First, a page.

Scrum is facilitated by a scrum master, who is accountable for removing impediments to the ability of the team to deliver the product goals and deliverables. The scrum master is not a traditional team lead or project manager, but acts as a buffer between the team and any distracting influences. The scrum master ensures that the scrum process is used as intended. The scrum master helps ensure the team follows the agreed scrum processes, often facilitates key sessions, and encourages the team to improve. The role has also been referred to as a team facilitator or servant-leader to reinforce these dual perspectives.
The core responsibilities of a scrum master include (but are not limited to):
- Helping the product owner maintain the product backlog in a way that ensures the project is well defined and the team can continually advance forward on the project at any given time
- Helping the team to determine the definition of done for the product, with input from key stakeholders
- Coaching the team, within the scrum principles, in order to deliver quality valuable features for their product
- Promoting self-organization within the team
- Helping the scrum team to avoid or remove impediments to their progress, whether internal or external to the team
- Facilitating team events to ensure regular progress
- Educating key stakeholders in the product on scrum principles
One of the ways in which the scrum master role differs from that of a project manager is that the latter may have people management responsibilities while the scrum master does not. Scrum does not formally recognize the role of project manager, as traditional command and control tendencies would cause difficulties, however, it is possible for scrum teams to work effectively with agile project managers, especially on large-scale programs.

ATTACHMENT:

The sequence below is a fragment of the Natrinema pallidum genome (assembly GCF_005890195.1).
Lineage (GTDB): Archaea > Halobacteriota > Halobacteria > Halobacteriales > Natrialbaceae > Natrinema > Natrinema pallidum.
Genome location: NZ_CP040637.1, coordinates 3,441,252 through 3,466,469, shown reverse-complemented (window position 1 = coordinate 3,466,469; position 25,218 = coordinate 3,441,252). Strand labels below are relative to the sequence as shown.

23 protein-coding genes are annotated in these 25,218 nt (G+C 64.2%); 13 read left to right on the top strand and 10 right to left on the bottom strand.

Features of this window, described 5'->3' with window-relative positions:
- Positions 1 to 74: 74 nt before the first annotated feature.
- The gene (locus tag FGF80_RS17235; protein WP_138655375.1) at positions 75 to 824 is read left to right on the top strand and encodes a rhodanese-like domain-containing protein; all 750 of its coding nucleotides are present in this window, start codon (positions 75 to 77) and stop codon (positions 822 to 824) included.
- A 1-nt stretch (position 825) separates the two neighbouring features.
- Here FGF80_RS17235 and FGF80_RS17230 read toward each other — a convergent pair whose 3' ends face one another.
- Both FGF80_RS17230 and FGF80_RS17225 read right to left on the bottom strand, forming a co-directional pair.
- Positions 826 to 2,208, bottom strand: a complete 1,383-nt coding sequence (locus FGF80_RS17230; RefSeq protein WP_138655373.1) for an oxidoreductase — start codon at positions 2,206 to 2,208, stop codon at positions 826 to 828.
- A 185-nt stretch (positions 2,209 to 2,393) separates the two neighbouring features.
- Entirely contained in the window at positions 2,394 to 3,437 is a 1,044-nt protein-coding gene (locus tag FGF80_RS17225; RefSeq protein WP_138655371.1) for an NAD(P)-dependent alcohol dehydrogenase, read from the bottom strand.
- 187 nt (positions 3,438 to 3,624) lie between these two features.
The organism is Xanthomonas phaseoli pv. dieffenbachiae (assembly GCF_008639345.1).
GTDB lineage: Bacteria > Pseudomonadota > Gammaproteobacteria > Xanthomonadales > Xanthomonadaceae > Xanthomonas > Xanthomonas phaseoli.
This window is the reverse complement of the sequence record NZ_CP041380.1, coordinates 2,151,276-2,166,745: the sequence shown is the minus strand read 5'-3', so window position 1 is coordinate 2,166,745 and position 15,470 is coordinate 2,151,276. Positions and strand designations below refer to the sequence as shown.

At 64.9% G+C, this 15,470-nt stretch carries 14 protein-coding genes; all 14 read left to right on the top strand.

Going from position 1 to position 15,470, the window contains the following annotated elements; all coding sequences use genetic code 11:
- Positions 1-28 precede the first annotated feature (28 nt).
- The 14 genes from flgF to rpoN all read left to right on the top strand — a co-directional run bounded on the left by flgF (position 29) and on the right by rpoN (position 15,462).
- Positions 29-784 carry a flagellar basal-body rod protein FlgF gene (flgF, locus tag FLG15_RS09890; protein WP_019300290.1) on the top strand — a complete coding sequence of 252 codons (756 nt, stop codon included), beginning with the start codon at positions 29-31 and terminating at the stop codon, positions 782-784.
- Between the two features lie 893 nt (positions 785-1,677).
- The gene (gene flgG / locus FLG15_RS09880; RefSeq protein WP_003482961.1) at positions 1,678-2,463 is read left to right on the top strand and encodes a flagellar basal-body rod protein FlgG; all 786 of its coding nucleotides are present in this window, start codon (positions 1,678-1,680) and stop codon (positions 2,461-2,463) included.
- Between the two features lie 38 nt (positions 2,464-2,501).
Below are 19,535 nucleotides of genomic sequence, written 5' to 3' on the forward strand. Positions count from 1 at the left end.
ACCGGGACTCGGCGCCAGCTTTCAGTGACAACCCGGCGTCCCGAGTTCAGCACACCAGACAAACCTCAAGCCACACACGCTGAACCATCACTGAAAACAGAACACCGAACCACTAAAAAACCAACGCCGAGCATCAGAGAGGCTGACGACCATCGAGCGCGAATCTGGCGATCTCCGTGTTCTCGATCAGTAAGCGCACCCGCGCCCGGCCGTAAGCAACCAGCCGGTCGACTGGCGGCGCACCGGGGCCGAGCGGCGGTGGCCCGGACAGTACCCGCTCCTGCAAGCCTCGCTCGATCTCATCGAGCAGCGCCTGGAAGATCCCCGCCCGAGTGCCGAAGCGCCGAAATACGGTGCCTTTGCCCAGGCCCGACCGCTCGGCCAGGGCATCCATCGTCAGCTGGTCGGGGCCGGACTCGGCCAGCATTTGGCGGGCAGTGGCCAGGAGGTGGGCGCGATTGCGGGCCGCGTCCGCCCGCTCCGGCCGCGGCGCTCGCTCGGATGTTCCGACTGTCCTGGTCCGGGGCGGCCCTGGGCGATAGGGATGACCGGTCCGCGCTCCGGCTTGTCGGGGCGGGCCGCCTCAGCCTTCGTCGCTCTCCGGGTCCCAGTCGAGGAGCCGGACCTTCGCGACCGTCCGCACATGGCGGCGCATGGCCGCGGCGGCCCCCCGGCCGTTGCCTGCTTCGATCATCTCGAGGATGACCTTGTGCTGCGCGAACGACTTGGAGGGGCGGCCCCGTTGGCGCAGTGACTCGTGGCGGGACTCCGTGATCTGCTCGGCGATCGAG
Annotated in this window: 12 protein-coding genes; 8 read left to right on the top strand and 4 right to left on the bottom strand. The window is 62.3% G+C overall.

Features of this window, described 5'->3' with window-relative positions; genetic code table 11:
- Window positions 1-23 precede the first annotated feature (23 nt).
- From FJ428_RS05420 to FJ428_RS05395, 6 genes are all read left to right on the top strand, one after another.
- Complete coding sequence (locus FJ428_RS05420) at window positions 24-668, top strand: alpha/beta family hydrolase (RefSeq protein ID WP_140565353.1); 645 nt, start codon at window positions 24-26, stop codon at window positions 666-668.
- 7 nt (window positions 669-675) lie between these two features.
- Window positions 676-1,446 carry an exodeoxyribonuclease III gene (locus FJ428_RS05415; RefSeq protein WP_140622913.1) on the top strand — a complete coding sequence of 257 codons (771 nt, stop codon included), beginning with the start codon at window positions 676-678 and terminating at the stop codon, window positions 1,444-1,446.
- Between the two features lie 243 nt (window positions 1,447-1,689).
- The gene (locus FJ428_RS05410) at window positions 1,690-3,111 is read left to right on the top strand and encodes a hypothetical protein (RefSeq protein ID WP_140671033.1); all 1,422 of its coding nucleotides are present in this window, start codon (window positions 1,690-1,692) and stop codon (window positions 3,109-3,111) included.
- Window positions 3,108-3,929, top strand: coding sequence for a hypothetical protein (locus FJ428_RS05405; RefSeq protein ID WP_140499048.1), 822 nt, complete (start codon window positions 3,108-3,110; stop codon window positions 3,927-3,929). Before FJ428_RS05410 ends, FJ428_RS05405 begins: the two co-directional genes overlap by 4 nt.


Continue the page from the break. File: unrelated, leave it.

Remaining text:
The best Scrum Masters are the types of people who feel as much satisfaction from facilitating others’ success as their own. They must also be comfortable surrendering control to the Product Owner and team. If developers don’t have a good sense of what each other are doing, the Scrum Master sets up a physical taskboard and shows the team how to use it. If developers aren’t colocated, the Scrum Master ensures that they have team room. If outsiders interrupt the team, the Scrum Master must redirect them to the Product Owner.
Four questions effective Scrum Masters consider each day: How is my Team doing? How is my Product Owner doing? How are our technical practices? How is the larger organization doing?
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